Anxiety, with its telltale dread and gut-wrenching, heart-pounding, palm-sweating physical signs, can manifest in a number of distinct diagnoses, including generalized anxiety disorder, social anxiety disorder, panic disorder and others.
Together, these make up the most common mental illnesses in the United States, afflicting 40 million adults each year, according to the Anxiety and Depression Association of America. Treatment can include psychotherapy, notably cognitive behavioral therapy; antidepressant or anti-anxiety medications; as well as various relaxation, mindfulness and desensitization therapies, physicians said.
The panel also considered the benefits of screening patients for suicide risk but concluded that even though suicide is a leading cause of death among adults, there is “not enough evidence on whether screening people without signs or symptoms will ultimately help prevent suicide.”
Still, the panel urged providers to use their own clinical judgment to determine whether individual patients should be screened for suicide risk.
For primary care physicians, already in the throes of a “crisis” of burnout, pandemic-driven stress and their own mental health challenges, adding yet another screening test to a long list of clinical tasks may feel burdensome.
“If primary care providers are asked to screen for one more thing, we are going to break without more resources,” said a nurse practitioner in Northern California, who asked not to be named because she didn’t have permission from her clinic to speak about the issue.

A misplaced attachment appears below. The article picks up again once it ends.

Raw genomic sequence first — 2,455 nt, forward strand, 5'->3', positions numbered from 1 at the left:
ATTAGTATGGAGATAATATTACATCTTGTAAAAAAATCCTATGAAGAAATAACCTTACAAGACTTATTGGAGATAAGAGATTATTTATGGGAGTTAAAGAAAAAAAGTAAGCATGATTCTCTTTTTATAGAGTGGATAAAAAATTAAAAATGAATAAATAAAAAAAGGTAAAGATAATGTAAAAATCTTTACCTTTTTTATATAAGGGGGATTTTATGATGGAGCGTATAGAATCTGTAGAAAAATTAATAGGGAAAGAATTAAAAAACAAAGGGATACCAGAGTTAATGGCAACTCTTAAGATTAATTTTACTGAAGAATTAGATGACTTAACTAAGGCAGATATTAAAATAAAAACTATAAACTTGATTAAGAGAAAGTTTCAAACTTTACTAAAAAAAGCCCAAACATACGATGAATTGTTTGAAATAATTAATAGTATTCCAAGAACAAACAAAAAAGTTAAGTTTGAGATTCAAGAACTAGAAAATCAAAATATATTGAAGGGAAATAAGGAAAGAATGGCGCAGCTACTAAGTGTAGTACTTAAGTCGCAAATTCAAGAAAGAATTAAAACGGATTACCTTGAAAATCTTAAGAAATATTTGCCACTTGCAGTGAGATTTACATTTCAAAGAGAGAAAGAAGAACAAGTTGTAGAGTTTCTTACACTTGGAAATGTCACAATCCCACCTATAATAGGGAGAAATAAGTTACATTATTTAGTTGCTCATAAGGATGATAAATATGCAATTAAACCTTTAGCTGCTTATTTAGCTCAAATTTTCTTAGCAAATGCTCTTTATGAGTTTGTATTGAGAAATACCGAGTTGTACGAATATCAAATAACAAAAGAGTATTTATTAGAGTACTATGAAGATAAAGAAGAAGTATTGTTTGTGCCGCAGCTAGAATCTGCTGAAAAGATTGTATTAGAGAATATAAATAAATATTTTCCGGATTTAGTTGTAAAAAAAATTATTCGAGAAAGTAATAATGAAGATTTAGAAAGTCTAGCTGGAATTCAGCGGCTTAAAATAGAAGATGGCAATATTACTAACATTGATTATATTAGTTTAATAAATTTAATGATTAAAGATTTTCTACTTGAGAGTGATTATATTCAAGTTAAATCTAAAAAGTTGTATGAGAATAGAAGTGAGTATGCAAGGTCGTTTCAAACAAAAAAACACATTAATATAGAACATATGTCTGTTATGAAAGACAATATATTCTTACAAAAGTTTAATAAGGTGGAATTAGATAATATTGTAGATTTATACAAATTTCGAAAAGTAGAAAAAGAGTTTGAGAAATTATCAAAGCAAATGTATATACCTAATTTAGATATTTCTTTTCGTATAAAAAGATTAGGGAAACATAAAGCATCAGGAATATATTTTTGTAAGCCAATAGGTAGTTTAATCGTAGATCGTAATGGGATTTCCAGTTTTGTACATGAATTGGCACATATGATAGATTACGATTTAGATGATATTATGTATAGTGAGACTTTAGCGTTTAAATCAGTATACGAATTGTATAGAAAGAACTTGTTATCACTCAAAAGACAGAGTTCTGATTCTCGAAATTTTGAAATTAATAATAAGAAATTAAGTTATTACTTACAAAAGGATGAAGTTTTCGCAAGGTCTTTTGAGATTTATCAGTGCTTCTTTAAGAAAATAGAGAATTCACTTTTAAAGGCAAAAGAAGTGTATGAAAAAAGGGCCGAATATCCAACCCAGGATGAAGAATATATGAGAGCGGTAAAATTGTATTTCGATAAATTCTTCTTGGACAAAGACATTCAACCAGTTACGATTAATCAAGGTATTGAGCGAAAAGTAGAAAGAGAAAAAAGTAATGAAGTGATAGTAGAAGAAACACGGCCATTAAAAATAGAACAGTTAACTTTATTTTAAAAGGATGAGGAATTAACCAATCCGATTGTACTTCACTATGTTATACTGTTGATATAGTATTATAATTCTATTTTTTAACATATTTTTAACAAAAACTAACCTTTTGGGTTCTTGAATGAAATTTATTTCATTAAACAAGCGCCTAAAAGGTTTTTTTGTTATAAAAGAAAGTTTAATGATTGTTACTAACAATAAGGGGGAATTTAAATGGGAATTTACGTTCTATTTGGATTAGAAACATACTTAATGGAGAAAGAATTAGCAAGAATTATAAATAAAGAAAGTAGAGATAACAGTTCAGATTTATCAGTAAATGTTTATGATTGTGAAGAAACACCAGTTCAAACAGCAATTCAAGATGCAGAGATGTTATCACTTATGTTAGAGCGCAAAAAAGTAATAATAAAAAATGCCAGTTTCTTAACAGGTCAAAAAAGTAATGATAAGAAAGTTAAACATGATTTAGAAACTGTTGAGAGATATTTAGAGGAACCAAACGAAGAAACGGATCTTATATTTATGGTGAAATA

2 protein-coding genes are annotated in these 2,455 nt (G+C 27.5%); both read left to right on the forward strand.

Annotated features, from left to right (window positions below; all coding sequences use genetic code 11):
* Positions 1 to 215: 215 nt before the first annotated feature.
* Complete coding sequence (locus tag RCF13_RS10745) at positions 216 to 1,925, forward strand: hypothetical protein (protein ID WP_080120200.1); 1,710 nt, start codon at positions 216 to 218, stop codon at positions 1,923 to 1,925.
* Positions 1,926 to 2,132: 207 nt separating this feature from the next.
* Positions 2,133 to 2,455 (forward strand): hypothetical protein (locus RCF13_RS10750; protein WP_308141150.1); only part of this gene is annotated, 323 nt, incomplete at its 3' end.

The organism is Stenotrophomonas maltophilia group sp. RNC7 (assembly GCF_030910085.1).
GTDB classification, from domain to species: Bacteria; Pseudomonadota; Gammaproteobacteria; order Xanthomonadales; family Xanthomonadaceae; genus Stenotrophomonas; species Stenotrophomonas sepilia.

Ticking off current requirements, like verifying up-to-date screenings for cervical, colon and breast cancer, as well as food insecurity, domestic violence, alcohol and tobacco use, she said everything must be packed into a 15-minute appointment, while also treating patients with complex, chronic conditions.
“It just feels wrong if people are positive for depression or anxiety, and we don’t have the mental health support to help them,” said the practitioner.
But Mahmooda Qureshi, an internal medicine physician at Massachusetts General Hospital, said that additional support for patients suffering from depression or anxiety will help.
“After 2020, it’s the rare patient who is not anxious,” said Qureshi, who noted that she now routinely asks patients, “How’s your stress?” “We have found that when it comes to mental health, if we don’t ask, often we don’t know.”
The task force acknowledged the challenges of delivering mental health care to all those in need, adding that fewer than “half of individuals who experience a mental illness will receive mental health care.”
The panel also cited “racism and structural policies” that disproportionately affect people of color. The panel noted that Black patients are less likely to receive mental health services compared to other groups, and that misdiagnosis of mental health conditions occurs more often in Black and Hispanic patients.
Pbert said the latest guidance is just one step in addressing the urgent mental health needs of patients. “Our hope is that this set of recommendations can bring awareness of the need to create greater access to mental health care throughout the country,” she said, as well as highlight “gaps in the evidence so funders can support critically needed research in these areas.”
The proposed recommendations are open for public comment through Oct. 17, after which the task force will consider them for final approval.